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Elyess Eleuch
Elyess Eleuch

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Clean Code

Photo by Scott Umstattd on Unsplash
Today I wanted to talk about clean code since we closed last week our SOLID series, I thought it would be perfect if I continued writing about clean code.

What is Clean Code?

Clean Code is Code that can be read and directly understood. Reading code that turns out to be what we expected before reading it -> Simple and "Boring" code.

The only photo that illustrates what I mean(in my opinion :p)
Clean Code
"Wtf metric should be zero"

And what a code does is encapsulated inside functions, one of the most important aspects of it, in my opinion.

But since we are talking about functions, I want to briefly explain why we write functions:

To decompose abstraction on so many levels and split the logic.

Function Rules:

1 - Small:

By small I mean that the function ideally shouldn’t exceed 10 lines, 20 in worst cases.

The code should be small so that we can easily understand the intent of the function by just reading it.

This is important especially when we are talking about big projects, where we have a lot of modules. In these projects, it is important to keep track of the logic and code in small easy to understand blocks, so that we don’t end up in total chaos.

Another Point, Smallness implies that blocks within if statements, else statements and while statements should be ideally one line long ( most probably a function call --> and it should document the intent ).

2 - A function should do one thing: and should do it well!

But what does one thing mean: if the code in the function is at the same level of abstraction
(A level of abstraction is just a metaphor used to hide the tiny details of a subsystem. For example: let's say we have a part of our system that creates a list and then increments its values by ten. Creating the list is a level of abstraction and incrementing the value is another level.)
then the function is doing one thing.

Or like uncle Bob says

"if we still can extract more from a function then that function is doing more than one thing".

In my words, if a function is reduced to the lowest then it’s doing one thing.

3 - We should use descriptive names:

If it’s easy for us to name a function, in a way that we can document its intent, then our function is most probably well-written and easy to understand. If it’s the other way round, then you should probably review the function that you wrote.
But sometimes, to document a function, its name can be too long, is that okay? Some people ask. Well, my answer to that is that before in the old days, people had to name functions using only 4 letters. That’s why I would say we should embrace the possibility that we can name our functions the way we want. Let’s avoid abbreviations.

"It is better to take many small steps in the right direction than to make a great leap forward only to stumble backward."- Louis Sachar

and that is if I want to optimize time, and not spend on thinking about function names, this would only slow me down in the next days when I try to figure what the names that I wrote stand for.

4 - Not a long number of arguments, the more arguments the more complication:

Personally, I would put it like this. Deliver only the needed arguments. And if the arguments are not on the same level of abstraction then the function we're calling is doing more than one thing.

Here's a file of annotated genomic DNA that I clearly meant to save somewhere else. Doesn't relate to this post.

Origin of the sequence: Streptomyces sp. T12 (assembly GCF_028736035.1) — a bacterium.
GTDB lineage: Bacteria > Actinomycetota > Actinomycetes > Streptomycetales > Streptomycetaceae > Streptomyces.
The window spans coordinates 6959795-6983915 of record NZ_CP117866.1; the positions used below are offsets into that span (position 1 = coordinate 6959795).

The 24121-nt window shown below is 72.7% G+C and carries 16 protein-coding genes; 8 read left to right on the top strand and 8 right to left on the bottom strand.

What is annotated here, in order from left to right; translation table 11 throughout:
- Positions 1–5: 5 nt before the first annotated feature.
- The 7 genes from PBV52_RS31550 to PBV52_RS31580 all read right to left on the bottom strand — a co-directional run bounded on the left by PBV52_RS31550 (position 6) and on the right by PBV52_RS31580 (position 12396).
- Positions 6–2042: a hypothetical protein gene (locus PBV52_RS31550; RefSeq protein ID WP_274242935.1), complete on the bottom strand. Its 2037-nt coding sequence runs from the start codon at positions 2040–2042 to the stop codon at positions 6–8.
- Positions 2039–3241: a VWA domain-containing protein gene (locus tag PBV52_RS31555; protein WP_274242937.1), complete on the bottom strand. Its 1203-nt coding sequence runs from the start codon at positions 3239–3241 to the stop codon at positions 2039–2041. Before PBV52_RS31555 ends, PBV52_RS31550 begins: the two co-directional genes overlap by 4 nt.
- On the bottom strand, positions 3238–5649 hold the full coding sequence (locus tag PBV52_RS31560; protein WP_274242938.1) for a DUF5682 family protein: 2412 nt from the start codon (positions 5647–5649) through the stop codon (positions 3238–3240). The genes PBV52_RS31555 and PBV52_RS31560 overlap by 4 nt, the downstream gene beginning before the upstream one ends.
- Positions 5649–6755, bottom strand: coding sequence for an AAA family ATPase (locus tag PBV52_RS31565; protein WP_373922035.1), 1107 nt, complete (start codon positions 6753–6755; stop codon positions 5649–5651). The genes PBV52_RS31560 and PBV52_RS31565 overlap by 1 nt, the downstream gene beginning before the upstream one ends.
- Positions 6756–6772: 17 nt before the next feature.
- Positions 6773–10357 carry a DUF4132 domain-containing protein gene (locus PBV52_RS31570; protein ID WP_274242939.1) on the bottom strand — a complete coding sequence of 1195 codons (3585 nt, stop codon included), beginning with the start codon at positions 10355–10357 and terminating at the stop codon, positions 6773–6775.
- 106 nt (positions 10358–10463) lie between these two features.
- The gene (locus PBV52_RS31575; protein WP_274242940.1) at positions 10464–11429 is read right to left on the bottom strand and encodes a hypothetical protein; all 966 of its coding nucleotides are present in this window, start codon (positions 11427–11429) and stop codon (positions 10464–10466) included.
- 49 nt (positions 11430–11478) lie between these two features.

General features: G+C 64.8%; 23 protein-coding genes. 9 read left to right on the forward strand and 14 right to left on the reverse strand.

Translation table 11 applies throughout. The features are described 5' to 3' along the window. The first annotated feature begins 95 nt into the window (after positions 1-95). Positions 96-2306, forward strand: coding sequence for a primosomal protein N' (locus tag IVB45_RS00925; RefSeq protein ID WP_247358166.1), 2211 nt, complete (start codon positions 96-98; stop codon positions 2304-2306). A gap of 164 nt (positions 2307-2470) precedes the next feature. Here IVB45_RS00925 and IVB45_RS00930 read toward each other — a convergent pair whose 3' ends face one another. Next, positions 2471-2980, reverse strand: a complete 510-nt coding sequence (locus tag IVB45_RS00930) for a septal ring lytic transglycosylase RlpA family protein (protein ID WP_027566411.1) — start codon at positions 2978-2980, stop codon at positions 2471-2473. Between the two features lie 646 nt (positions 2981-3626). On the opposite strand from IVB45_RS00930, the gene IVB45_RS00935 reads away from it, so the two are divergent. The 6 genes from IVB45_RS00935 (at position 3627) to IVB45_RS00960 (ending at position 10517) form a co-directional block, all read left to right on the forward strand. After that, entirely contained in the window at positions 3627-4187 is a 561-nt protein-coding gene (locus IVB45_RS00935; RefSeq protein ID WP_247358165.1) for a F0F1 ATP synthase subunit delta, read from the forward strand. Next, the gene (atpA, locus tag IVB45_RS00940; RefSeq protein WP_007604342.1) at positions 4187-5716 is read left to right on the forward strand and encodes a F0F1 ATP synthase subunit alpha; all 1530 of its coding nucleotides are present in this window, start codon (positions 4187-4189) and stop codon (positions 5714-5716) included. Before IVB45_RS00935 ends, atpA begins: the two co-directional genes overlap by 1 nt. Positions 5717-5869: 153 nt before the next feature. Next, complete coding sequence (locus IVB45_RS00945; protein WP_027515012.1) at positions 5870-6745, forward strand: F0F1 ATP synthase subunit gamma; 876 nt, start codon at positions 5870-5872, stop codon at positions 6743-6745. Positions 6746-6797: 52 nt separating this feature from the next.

Let's say I have a car that consists of 4 wheels, 5 chairs and a Steering Wheel.
Let's suppose that our chairs are composed of springs.

Then a call to the function car like this is to avoid :

Car(wheel, chair, spring, steeringWheel)  
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because I would initialize two things (not at the same level) the car which is the higher level and the chair (lower level).

I would rather call that function like this :

Car(wheel, doneChair, steeringWheel) 
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Please notice that we didn't deliver something that is not necessary there and that would break another rule that we could have respected.

Some People say: If we pass a boolean to a function then we're clearly stating that this function is doing more than one thing.
But this is not always true. Because sometimes we're maybe calling two different functions or just passing different params.

5 - No side effects:

What is meant with side effects is not what most people say, it doesn't have to be something hidden or unexpected, it can be but it is not the definition.

A side effect is something changing somewhere else. In computer science, an operation, function or expression is said to have a side effect if it modifies some state variable value(s) outside its local environment. And this type of functions ( with side effects ) are not testable, because they don’t have arguments to be tested.

What do I mean by that?

String carString = "Wheel Chair";  
char[ ] carArray;  
public void carArray () { 
carArray = carString.toCharArray(); 
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Now can we test this method? If yes? What would we test? With which arguments? The method doesn’t return anything, doesn’t accept arguments...

public char[ ] carArray () { 
return carString.toCharArray(); 
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This one looks way better.


Like I always say, these are not rules that we have to stick to, and make us judge each other. Sometimes bad code (not clean code) is necessary to keep some minimum level of understandability.

Before caring about code we should care about each other. Do not refactor if that makes the code more difficult to understand.

“Clean Code”, Robert C. Martin

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